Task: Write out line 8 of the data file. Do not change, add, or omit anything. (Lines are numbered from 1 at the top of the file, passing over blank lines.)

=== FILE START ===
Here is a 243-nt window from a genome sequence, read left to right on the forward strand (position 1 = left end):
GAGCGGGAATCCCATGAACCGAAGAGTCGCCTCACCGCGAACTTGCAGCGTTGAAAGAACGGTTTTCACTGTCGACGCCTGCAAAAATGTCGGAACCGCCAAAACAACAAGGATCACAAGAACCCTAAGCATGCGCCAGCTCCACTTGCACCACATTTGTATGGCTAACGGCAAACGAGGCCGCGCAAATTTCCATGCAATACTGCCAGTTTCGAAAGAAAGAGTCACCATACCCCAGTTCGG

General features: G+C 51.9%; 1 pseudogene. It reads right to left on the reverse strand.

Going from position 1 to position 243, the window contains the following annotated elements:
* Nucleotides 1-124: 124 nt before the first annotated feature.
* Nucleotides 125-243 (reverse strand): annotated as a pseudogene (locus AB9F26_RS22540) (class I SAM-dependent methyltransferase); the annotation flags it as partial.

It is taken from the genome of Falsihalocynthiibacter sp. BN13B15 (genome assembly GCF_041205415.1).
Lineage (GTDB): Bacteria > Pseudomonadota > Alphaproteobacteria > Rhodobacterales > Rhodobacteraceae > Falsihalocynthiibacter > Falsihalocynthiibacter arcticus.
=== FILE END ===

Lineage (GTDB): Bacteria > Pseudomonadota > Alphaproteobacteria > Rhodobacterales > Rhodobacteraceae > Falsihalocynthiibacter > Falsihalocynthiibacter arcticus.